Lawyer advocacy in arbitration holds as much importance as a trial in court. Great arbitration lawyering is therefore essential to good lawmaking.
There are lots of pros and cons when a case goes for arbitration. However, some lawyers make key arbitration mistakes. Here are some examples.
Not Considering the Basics
What disputes can arbitration cover, and what can it not? Arbitration depends on contracts. There are many detailed clauses on drafting arbitration clauses, but very often, drafters do not consider the basics.
What information will you need in the case of a dispute over this contract? And what rules will apply in the case of arbitration? How many arbitrators will be there, one, or will there be a panel of three? These and several rules are important while considering the arbitration clause? The most glaring mistake that arbitrators make is not considering the basic clauses of an arbitration agreement.
If you enter the negotiations, understand that this is not the time to present your case to the arbitrator. You should make a genuine, good-faith effort to resolve disputes without the involvement of an arbitrator. When you know the nitty-gritty of the arbitration clauses, you’ll be in a better position to oppose counsel if necessary.
Not Selecting the Right Arbitrator
After filing the arbitration demand with the (ADR) alternative dispute resolution (ADR) agency, all counsel are sent to the potential arbitrators with their respective bios. The selection process needs to be diligent as selecting a jury.
Choosing the arbitrator is important as it is that person who will render the final non-appealable decision. You can eliminate the arbitrators that do not serve the purpose. List out the names of arbitrators in order of preference; next, send the revised list to the administrator.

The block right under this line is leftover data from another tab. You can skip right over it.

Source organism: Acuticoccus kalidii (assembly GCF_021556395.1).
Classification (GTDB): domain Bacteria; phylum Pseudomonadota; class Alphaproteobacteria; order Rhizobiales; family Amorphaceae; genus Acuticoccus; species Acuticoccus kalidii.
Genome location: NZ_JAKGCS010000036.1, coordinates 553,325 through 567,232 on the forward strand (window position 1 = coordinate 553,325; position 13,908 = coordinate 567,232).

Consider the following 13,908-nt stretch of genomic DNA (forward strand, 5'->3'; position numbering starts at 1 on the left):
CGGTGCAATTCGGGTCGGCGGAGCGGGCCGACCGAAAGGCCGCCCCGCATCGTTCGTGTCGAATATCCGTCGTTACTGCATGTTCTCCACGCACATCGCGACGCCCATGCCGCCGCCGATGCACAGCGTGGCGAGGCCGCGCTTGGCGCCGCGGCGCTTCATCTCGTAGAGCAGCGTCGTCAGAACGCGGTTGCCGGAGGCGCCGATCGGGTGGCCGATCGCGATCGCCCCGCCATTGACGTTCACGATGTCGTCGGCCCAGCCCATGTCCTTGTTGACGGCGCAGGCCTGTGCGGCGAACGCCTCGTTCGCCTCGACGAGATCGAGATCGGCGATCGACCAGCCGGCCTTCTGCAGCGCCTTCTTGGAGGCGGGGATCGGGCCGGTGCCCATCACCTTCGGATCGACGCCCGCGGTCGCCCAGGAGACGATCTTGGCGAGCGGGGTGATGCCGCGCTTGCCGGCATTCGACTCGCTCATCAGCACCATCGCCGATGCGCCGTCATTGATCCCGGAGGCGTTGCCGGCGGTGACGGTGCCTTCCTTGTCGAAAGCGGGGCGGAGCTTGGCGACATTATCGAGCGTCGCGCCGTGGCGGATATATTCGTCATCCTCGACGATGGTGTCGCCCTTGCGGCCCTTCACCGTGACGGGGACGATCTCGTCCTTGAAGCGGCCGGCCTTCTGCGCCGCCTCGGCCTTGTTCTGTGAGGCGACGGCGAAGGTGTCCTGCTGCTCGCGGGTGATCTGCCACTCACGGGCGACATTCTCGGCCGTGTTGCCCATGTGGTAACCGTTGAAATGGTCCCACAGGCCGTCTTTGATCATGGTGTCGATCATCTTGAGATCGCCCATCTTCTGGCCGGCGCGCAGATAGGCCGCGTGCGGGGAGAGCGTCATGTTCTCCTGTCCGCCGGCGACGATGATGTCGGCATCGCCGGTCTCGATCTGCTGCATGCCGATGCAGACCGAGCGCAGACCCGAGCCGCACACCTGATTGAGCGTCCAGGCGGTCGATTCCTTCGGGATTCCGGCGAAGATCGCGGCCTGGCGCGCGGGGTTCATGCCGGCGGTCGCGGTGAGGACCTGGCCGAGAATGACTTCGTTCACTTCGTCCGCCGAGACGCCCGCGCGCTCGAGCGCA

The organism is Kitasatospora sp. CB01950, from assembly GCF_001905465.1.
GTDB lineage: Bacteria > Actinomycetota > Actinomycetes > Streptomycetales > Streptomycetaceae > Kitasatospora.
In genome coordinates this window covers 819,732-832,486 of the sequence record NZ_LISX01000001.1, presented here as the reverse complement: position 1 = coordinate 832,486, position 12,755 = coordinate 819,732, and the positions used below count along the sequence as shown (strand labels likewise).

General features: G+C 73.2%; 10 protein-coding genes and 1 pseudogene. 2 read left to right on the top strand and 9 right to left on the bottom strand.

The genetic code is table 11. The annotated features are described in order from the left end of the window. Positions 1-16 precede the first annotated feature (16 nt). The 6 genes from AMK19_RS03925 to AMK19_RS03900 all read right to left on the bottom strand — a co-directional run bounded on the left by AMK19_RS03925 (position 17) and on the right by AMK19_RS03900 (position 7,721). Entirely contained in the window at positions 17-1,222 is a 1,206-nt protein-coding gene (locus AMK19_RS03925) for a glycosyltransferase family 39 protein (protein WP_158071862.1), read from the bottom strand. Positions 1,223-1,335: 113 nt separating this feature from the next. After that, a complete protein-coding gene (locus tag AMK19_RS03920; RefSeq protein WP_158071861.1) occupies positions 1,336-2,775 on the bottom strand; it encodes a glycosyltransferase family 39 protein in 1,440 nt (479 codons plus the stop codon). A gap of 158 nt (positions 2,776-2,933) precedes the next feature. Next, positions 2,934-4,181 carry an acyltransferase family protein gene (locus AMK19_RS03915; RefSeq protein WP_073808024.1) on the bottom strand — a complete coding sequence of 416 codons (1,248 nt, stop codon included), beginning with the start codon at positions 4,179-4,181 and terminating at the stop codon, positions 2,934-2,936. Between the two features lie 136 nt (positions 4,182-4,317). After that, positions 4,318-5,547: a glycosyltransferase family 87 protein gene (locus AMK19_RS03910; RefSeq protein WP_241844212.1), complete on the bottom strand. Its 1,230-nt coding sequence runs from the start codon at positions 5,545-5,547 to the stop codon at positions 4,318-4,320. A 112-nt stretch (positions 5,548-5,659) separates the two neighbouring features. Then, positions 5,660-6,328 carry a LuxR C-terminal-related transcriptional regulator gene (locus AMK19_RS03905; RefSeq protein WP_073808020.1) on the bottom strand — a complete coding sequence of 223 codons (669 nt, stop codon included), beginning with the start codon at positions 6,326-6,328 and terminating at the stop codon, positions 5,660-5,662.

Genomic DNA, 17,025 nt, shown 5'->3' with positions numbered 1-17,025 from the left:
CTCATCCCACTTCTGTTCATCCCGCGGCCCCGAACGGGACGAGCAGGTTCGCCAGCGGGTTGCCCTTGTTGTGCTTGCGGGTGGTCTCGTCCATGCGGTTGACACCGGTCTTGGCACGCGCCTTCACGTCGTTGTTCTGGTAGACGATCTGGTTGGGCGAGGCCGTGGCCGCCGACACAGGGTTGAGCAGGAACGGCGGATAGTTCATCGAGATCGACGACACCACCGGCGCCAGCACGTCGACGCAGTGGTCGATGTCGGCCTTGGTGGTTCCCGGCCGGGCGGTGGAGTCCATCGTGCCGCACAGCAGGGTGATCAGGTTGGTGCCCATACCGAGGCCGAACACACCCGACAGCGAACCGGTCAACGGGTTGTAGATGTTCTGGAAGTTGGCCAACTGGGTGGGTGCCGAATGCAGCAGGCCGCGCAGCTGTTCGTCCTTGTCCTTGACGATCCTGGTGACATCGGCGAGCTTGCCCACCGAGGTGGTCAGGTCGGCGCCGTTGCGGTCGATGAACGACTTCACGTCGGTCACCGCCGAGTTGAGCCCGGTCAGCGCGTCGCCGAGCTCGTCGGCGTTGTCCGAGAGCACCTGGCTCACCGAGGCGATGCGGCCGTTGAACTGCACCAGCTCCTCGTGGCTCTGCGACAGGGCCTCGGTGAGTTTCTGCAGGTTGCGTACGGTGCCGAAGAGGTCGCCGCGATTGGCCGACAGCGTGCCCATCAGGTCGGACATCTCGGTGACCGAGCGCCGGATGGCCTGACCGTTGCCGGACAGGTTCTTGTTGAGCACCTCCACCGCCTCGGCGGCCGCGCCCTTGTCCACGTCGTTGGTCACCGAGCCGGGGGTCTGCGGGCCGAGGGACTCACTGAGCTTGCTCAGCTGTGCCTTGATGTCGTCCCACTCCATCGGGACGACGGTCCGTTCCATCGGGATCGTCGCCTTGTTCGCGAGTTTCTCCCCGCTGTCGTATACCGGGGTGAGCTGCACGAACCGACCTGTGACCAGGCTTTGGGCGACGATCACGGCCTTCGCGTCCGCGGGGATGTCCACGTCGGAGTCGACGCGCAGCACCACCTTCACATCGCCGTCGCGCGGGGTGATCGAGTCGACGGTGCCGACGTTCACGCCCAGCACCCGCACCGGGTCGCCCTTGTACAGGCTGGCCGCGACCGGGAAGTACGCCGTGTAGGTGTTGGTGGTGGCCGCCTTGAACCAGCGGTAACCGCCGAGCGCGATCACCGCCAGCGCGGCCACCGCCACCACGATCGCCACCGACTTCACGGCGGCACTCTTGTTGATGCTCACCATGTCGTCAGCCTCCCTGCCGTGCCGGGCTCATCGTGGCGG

Not Knowing Your Arbitration Pre-Discovery Rights and Limitations
In the process of arbitration, the party document discovery is mostly allowed. The mistake that most lawyers perform is not knowing the specific arbitration pre-discovery rights and limitations. Does the arbitration clause also address pre-arbitration discovery? The civil procedure does not apply when it comes to application in arbitrations. In some cases, depositions may not be allowed.
Unlike in a court trial, there is no third-party discovery too. While agreeing to arbitration takes a lot of doing in the first place. Federal circuit courts vary on the grounds of the enforceability of such subpoenas. When it comes to arbitration laws, the arbitrator has no power to enforce any subpoenas.
Mistakes based on Exhibits
While introducing exhibits in arbitration, the evidence of rules does not apply. Typically, each side shows up with its own set of exhibit books on the day of the hearing. This can lead to confusion and make the arbitrator unhappy. It is mostly because there are identical exhibits with different exhibit numbers. Counsel should first consider the proposed exhibits and together create many exhibit books.
Create an index that would help put together pre-hearing briefs, summaries of damages, and pictures. In addition to the index, you can also create an exhibit list. It is also important for creating counsel’s pre-hearing preparation to find all about the exhibit numbers. If the arbitration depends on documents with numerous exhibit books, binders would help open and close the documents.
Not Displaying Your Creativity
There will be key witnesses or experts giving testimony on day one in court, and the witnesses who do not give the testimony may get to testify days later. Witnesses can only take turns to turn up, regardless of circumstances. In arbitration, creativity should be the norm of the game.
If there are experts, you can suggest a hot box and bring forth the testimony back-to-back or present them at the same time. You need to present their multiple opinions one at a time. Both sides have to present the key witnesses on more than one issue. Ask them to testify back-to-back, take them out of order, or offer testimony through zoom. Remember to present the arbitrator with facts and arguments through a fire hose. Even if arbitration seems to be informal at a glance, you need to prepare well in court.
These are some of the gross mistakes that you can make as a lawyer. Understand these essentials and work on them to ensure your arbitration plea is smooth and effective.